Before joining Morgan Stanley, Christianson played an important role in creating the Hong Kong listing rules for Chinese IPOs, when she worked at the SFC in the 1990s. Since she joined Morgan Stanley in 1998, Christianson has been involved in, and led the executions of, many landmark China privatisations, including Sinopec, China Life, Chalco, Sinotrans and China Oilfield Services. She has also led the execution of several significant M&A transactions by overseas listed Chinese companies.


Fang Fang, who has been instrumental in driving J.P. Morgan’s China strategy, is undoubtedly one of the most influential people working at a foreign bank in China.

During his career he has worked on projects at the finance ministry, been CFO at a state-owned conglomerate and was appointed as a member of the Chinese People’s Political Consultative Conference in 2008. As the only Wall Street representative in China’s upper house he has advocated for the internationalisation of the renminbi and helped position Hong Kong as a launch pad for Chinese companies looking to invest overseas.

At J.P. Morgan, Fang led the team that worked on the first “A-then-H” simultaneous listing of a Chinese company (China Railway Group’s $5.6 billion IPO); the first perpetual convertible preferred financing by a Chinese company (the $900 million issuance by Sino Ocean Land); and the first hostile takeover by a Chinese state-owned entity of a listed company in the West (Sinosteel’s $1.3 billion acquisition and privatisation of Midwest Corporation in Australia).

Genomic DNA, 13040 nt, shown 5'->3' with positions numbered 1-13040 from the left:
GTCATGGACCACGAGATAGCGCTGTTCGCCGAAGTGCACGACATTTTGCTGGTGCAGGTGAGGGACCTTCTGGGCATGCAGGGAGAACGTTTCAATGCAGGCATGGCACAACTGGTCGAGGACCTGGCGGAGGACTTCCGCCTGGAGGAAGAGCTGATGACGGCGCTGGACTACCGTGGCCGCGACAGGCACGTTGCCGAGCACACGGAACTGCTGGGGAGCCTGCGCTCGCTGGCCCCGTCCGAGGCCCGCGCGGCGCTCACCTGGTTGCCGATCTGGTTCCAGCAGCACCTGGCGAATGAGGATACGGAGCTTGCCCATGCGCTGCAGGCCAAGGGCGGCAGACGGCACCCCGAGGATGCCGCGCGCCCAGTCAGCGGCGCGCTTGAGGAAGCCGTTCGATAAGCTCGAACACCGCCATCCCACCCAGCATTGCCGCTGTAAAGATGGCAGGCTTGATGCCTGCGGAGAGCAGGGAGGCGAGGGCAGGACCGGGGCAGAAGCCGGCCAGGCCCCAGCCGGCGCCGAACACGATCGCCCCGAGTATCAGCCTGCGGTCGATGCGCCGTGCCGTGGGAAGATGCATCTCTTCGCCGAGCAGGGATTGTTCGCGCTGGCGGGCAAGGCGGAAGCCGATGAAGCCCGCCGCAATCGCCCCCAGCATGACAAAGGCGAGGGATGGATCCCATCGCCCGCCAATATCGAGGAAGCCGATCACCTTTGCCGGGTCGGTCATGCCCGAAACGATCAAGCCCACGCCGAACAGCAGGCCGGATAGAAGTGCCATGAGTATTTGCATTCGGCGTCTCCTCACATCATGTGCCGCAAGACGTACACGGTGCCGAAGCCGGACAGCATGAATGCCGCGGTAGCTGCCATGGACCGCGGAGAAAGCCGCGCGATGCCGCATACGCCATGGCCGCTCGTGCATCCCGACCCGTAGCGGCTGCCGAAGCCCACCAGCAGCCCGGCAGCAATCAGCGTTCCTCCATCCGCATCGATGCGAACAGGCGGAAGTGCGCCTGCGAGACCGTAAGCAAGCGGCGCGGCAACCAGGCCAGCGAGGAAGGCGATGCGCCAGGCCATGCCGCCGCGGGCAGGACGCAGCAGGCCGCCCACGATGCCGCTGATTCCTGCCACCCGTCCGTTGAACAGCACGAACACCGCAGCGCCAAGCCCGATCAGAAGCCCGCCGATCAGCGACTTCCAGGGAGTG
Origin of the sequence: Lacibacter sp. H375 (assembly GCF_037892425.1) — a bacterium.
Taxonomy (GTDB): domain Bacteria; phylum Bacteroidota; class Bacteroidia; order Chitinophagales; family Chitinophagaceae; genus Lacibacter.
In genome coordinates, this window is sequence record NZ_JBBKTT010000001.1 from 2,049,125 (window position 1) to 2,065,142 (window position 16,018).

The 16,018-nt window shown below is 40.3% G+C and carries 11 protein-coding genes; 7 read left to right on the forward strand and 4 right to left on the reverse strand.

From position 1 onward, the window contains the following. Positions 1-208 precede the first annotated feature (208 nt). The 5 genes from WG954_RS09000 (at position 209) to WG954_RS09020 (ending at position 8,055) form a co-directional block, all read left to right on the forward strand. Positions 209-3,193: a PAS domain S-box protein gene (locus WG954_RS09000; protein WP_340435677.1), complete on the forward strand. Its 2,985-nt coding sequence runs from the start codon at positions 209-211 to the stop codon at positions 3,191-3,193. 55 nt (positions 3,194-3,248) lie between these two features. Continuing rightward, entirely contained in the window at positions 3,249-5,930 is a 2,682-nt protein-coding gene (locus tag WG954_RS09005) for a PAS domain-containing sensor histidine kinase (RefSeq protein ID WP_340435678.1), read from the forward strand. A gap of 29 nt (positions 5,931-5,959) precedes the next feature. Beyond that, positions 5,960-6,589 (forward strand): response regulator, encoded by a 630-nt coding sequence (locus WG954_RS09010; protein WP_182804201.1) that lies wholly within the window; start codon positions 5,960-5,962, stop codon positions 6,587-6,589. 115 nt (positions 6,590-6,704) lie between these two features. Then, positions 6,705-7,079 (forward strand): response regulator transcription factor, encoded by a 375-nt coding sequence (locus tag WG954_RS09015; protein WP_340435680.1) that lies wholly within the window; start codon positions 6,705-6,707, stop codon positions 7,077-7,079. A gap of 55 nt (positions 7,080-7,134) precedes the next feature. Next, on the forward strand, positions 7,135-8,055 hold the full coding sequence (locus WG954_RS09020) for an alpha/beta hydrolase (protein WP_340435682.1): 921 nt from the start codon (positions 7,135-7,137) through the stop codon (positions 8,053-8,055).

Earlier in his career, he led the finance function at Beijing Enterprises Holdings, an investment holding conglomerate whose listing in Hong Kong in 1997 was the hottest IPO on record at the time. While there, he also pioneered the country’s first venture capital fund in 1999.



Named by FinanceAsia in 2003 as one of the Top Ten Influential Leaders of China’s Capital Markets, Fenglei Fang has been a pioneer in the country’s investment banking industry since its inception. He’s one of those dealmakers one shouldn’t take lightly: he may come across like the former People’s Liberation Army soldier he was, but he is also one of China’s savviest dealmakers.

He was an architect in the establishment of the country’s first investment banking joint ventures, having co-founded China International Capital Corporation in 1995 — but in due course he left the venture that seemed hampered by cultural challenges. Then he worked at the Hong Kong investment banking arms of Bank of China and Industrial and Commercial Bank of China, before he struck another ground-breaking deal — setting up Beijing Gao Hua Securities, Goldman Sachs’s joint venture partner in China in 2004. Cynics warned that Goldman would be burnt, and he’d leave them too. They crowed when Fang stepped back from day-to-day duties at Goldman Sachs and launched the Hopu fund in 2007. But Fang still owns a stake in that Goldman venture and remains the chairman. To boot, Goldman (and also Singapore’s Temasek) were cornerstone investors in Hopu’s first $2.5 billion fund, proving he was a dealmaker unparalleled.